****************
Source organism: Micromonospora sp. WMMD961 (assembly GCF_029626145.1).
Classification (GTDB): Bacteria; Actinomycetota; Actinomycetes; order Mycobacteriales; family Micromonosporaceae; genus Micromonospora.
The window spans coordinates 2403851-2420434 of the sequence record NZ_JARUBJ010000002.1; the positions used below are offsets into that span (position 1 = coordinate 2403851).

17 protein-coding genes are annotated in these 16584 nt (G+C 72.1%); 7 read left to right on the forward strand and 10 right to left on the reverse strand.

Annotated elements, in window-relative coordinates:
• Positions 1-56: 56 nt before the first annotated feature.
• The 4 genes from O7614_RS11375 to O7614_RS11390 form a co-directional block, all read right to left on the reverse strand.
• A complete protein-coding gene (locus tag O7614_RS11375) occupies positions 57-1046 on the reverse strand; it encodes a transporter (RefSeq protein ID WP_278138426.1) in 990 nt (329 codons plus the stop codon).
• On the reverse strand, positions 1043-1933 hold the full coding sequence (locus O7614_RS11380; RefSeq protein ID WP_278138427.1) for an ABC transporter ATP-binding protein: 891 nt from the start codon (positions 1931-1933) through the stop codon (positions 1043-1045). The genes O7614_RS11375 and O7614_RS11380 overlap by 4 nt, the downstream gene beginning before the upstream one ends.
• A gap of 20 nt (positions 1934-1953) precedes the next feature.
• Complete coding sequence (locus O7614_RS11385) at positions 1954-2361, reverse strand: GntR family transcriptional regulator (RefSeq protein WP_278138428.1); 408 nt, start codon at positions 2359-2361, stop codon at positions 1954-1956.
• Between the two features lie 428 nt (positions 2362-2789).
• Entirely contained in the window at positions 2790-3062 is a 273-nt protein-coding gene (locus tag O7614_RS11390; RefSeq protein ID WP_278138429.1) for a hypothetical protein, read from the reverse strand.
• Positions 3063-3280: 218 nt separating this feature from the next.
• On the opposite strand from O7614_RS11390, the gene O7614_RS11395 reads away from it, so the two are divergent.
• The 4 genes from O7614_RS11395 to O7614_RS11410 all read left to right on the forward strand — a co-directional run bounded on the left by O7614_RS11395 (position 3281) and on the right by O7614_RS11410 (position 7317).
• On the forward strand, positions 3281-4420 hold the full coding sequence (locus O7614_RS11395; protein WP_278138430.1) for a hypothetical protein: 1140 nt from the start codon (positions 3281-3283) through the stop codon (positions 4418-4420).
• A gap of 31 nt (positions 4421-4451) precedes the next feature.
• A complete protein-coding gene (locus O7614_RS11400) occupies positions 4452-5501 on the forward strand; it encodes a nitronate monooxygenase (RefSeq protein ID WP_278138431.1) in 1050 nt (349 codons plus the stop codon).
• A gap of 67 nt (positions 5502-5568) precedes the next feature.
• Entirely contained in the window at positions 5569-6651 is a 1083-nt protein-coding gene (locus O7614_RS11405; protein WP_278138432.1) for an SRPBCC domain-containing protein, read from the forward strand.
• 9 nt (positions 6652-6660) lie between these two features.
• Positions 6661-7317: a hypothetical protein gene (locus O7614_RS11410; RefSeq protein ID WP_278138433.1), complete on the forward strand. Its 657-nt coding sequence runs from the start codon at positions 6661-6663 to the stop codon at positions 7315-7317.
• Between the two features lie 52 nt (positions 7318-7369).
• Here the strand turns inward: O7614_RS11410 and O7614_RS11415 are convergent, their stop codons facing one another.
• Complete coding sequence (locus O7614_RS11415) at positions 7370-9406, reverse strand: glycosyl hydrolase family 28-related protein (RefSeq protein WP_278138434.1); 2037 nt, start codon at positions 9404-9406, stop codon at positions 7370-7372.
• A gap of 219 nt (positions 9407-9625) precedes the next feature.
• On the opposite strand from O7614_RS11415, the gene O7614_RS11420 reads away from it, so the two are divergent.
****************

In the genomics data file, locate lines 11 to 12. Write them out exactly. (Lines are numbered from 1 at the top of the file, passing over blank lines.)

• Complete coding sequence (locus O7614_RS11385) at positions 1954-2361, reverse strand: GntR family transcriptional regulator (RefSeq protein WP_278138428.1); 408 nt, start codon at positions 2359-2361, stop codon at positions 1954-1956.
• Between the two features lie 428 nt (positions 2362-2789).